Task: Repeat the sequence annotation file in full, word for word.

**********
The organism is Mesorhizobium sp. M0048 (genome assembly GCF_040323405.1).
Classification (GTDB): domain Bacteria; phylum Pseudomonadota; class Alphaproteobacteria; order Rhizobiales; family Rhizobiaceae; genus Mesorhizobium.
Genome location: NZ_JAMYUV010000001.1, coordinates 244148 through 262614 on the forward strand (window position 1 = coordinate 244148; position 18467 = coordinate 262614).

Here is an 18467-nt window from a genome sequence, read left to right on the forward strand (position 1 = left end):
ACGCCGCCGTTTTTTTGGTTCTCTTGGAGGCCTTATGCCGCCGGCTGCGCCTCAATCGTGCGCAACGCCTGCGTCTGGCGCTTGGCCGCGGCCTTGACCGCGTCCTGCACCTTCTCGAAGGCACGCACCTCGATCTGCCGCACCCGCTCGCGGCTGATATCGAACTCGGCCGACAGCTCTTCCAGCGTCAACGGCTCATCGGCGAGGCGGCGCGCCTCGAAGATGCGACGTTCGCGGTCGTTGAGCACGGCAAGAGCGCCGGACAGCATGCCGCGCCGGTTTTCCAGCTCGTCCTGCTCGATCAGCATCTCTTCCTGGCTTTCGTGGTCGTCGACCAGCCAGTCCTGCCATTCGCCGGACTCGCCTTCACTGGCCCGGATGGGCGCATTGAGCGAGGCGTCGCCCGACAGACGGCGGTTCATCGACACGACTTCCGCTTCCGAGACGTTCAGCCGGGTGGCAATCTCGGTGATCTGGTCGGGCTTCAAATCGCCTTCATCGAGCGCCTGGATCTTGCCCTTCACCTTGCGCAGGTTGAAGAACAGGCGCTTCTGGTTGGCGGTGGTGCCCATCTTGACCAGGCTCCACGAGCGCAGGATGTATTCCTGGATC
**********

The organism is Mesorhizobium sp. M0048 (genome assembly GCF_040323405.1).
Classification (GTDB): domain Bacteria; phylum Pseudomonadota; class Alphaproteobacteria; order Rhizobiales; family Rhizobiaceae; genus Mesorhizobium.
Genome location: NZ_JAMYUV010000001.1, coordinates 244148 through 262614 on the forward strand (window position 1 = coordinate 244148; position 18467 = coordinate 262614).

Here is an 18467-nt window from a genome sequence, read left to right on the forward strand (position 1 = left end):
ACGCCGCCGTTTTTTTGGTTCTCTTGGAGGCCTTATGCCGCCGGCTGCGCCTCAATCGTGCGCAACGCCTGCGTCTGGCGCTTGGCCGCGGCCTTGACCGCGTCCTGCACCTTCTCGAAGGCACGCACCTCGATCTGCCGCACCCGCTCGCGGCTGATATCGAACTCGGCCGACAGCTCTTCCAGCGTCAACGGCTCATCGGCGAGGCGGCGCGCCTCGAAGATGCGACGTTCGCGGTCGTTGAGCACGGCAAGAGCGCCGGACAGCATGCCGCGCCGGTTTTCCAGCTCGTCCTGCTCGATCAGCATCTCTTCCTGGCTTTCGTGGTCGTCGACCAGCCAGTCCTGCCATTCGCCGGACTCGCCTTCACTGGCCCGGATGGGCGCATTGAGCGAGGCGTCGCCCGACAGACGGCGGTTCATCGACACGACTTCCGCTTCCGAGACGTTCAGCCGGGTGGCAATCTCGGTGATCTGGTCGGGCTTCAAATCGCCTTCATCGAGCGCCTGGATCTTGCCCTTCACCTTGCGCAGGTTGAAGAACAGGCGCTTCTGGTTGGCGGTGGTGCCCATCTTGACCAGGCTCCACGAGCGCAGGATGTATTCCTGGATC